Divorce can simplify finances — if for no other reason because there’s a lot less potential for miscommunication. Just one person is making household financial decisions, so it’s a lot easier to know what’s going on. Indeed, a recent Credit.com survey found that 49% of divorced individuals say that they are very satisfied with how they’re managing their finances post-divorce. That’s higher than the 37% of married individuals who said the same about their current money management.
It’s still far from simple, though. Tomi Tuel, the author of “101 Things I Learned AFTER My Divorce,” said that, financially speaking, she felt less stress after her divorce and bankruptcy.
As a young family, she and her then-husband had purchased a house. He worked in construction, and she worked at a winery. Told that a master’s degree in marketing would assure her a job as a brand manager when she got out, Tomi went to graduate school. The winery changed hands, though, and her job plans fell through. She switched gears to study accounting. At about the same time (the mid-1990s), her husband’s construction business was running into trouble, as was the industry in general.
The couple used credit to try to keep afloat, and the debt kept growing. Tomi estimated their stack of credit cards was about an inch thick. And so they found themselves saddled with business debt and student loans. Her husband was working three jobs — and they were deeply in debt — when he told her he wanted out of the marriage.
A Bit of Control
“At that point I had little control over anything: my emotions, my children, my marriage, and least of all, him,” she recalls. “The only thing I could control was my half of the finances, so I got busy and made a plan.”
Tomi said that though she wanted to pay off her portion of the debts, as a newly single parent of a not-quite-5-year-old son and a 22-month-old daughter, she didn’t see how she could pay off the money owed to creditors and also take care of her family’s day-to-day needs. She also hoped to start college accounts for her children. It soon became clear that wiping the slate clean would give her the best shot at financial recovery. She estimates that bankruptcy wiped out between $30,000 and $40,000 of unsecured debt.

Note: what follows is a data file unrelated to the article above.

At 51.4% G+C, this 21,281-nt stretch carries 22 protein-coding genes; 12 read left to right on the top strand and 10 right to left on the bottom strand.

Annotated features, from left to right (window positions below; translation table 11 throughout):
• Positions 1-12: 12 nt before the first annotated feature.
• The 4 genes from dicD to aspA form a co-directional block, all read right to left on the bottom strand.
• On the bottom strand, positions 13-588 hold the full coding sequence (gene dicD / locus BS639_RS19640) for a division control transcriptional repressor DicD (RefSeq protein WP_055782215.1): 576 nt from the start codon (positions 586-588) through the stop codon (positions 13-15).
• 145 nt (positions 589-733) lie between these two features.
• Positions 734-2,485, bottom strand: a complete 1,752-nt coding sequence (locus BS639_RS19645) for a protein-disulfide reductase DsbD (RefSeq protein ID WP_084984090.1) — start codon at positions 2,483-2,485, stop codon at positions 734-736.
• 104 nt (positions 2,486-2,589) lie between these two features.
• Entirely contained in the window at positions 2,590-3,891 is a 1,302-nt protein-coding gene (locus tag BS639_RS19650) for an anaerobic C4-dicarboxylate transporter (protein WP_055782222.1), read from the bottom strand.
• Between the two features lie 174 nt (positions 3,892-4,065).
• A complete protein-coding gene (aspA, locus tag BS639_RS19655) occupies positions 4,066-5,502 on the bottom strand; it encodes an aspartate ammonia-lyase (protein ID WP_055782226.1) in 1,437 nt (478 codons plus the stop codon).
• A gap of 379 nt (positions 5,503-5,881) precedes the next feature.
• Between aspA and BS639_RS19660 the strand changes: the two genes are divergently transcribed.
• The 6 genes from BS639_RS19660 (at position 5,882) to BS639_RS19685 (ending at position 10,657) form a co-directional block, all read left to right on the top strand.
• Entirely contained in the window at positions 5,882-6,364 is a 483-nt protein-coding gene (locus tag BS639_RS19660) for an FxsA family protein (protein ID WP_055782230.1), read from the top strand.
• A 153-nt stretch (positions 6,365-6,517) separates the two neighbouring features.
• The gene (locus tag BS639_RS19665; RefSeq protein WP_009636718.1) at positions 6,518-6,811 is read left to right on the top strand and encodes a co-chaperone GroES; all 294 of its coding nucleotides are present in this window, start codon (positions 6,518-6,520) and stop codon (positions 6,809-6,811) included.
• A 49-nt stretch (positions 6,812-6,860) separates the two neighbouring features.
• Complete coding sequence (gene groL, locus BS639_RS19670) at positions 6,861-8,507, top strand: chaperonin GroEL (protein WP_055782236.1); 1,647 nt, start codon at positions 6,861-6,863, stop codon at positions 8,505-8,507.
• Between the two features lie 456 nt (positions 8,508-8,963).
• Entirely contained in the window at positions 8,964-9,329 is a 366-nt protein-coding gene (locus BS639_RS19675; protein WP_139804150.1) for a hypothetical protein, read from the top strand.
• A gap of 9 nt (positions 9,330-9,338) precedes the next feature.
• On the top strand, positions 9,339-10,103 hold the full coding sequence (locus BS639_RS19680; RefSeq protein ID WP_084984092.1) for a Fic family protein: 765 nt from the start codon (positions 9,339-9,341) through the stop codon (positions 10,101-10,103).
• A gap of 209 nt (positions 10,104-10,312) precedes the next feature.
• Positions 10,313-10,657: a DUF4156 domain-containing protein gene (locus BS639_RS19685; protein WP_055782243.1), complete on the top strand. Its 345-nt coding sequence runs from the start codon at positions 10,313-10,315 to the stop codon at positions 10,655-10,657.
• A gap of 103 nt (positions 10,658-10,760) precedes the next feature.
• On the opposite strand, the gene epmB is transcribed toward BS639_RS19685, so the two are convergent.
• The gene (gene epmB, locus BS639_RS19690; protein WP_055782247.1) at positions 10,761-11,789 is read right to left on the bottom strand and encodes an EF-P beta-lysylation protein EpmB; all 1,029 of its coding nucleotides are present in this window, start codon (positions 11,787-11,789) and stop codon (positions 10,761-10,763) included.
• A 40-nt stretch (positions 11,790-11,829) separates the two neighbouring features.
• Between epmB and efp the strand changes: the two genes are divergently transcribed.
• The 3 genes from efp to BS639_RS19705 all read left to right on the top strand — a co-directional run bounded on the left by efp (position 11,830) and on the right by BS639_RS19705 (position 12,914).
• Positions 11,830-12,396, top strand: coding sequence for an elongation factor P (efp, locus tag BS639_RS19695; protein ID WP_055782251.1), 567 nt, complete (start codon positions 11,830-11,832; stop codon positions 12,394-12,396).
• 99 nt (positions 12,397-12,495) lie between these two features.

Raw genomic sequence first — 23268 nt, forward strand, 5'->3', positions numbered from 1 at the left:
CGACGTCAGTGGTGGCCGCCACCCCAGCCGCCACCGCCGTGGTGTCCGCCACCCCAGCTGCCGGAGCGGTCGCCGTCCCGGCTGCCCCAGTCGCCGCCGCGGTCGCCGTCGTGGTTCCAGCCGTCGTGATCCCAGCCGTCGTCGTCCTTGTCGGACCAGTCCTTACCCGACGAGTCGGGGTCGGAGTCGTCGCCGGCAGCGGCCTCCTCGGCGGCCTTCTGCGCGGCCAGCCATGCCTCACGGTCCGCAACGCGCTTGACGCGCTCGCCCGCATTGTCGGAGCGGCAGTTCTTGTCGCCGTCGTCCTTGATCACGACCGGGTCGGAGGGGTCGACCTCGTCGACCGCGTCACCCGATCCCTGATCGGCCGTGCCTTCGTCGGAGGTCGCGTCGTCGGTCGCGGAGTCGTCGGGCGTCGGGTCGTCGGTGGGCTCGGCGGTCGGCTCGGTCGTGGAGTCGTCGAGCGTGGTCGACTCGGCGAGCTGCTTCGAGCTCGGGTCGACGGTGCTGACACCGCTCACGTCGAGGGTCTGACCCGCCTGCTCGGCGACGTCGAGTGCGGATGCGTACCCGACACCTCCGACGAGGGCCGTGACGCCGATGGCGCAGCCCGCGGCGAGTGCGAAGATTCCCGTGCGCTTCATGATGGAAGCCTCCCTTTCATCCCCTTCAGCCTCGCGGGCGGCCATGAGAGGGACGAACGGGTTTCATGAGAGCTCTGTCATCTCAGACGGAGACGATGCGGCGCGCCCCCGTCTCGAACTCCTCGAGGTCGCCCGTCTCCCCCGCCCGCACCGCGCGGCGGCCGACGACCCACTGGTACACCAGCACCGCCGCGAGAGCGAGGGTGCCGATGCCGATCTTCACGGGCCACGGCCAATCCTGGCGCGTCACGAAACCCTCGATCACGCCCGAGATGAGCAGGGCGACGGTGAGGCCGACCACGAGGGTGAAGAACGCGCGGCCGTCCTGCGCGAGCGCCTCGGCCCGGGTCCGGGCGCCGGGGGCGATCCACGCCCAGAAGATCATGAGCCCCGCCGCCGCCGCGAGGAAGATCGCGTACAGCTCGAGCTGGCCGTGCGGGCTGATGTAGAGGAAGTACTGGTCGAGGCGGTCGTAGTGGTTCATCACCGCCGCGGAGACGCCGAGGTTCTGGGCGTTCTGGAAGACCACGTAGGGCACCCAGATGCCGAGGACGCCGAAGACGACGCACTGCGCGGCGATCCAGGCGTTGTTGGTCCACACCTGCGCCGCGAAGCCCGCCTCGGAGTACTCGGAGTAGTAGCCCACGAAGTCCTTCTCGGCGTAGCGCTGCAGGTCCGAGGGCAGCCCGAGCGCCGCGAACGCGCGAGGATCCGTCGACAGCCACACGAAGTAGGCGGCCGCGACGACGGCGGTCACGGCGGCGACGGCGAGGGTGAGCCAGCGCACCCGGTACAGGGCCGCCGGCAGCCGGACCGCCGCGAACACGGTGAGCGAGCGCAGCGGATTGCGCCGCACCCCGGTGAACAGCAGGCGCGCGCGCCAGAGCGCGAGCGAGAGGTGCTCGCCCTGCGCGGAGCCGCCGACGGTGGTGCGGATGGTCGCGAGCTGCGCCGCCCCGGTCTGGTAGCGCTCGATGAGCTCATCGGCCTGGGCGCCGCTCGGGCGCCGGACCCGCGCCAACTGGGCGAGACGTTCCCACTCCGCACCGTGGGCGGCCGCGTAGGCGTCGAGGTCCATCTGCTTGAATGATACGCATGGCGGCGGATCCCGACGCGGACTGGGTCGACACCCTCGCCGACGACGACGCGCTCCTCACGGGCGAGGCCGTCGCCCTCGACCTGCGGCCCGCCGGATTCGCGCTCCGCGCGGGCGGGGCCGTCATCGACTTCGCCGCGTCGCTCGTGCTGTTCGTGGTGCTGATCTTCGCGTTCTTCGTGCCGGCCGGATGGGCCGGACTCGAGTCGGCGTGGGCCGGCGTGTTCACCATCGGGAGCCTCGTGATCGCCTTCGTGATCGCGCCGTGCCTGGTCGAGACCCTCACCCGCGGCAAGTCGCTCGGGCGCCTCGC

“Bankruptcy is truly a gift, in a roundabout way,” she said in an email. “I learned to be satisfied with what I had, save what I could (even if it was $20 a month), shop at thrift stores, fix my own leaky faucets, and stagger my purchases in phases…. The cable guy once called me the customer of the year because I ran the cable under my house when he wouldn’t.”
Living on a Shoestring
Her children, now young adults, were largely unaware of the financial stress. At the time of her divorce, she had a job, so there was income. And they didn’t know most people buy a table and chairs at the same time. Tomi’s “installment plan” was a table one month, two chairs the next, and a third the month after that. Her son, a picky eater, loved a certain chain’s hamburgers. Because they were 39 cents on Sundays, Tomi would buy five at a time, giving him reheated burgers on weekdays. His friends were envious.
Her son and daughter are now college students. Tomi is remarried and now also has a son who is 3. She continues to favor buying used over new, and she is chiefly responsible for family finances, a dramatic change from her first marriage when her former husband handled the money. This time, though, she and her husband work as a team, formulating financial strategies together. Together, they are funding retirement.
The bankruptcy is no longer on her credit reports, and she and her husband now use credit cards mainly at home-improvement stores and with a plan to pay them off.
Challenges include figuring out how much to budget for the adult children. She said clear and continuing communication is important, and so is a willingness to admit you might be wrong. (Did I tell you what I planned to do, or had I been telling myself so long that I thought I had mentioned it to you? I didn’t?)
Her advice for any couple trying to figure out how to live on what they make? Track spending. “The person not doing the budget needs to see where money is going and how little expenses can add up.” Because living within your means is the first step toward becoming financially strong.
If you’re working at rebuilding your credit after a bankruptcy or divorce, it’s important to track your progress as well. The Credit Report Card updates your credit scores every month for free, which lets you keep track of the factors impacting your credit scores as you work to improve them.
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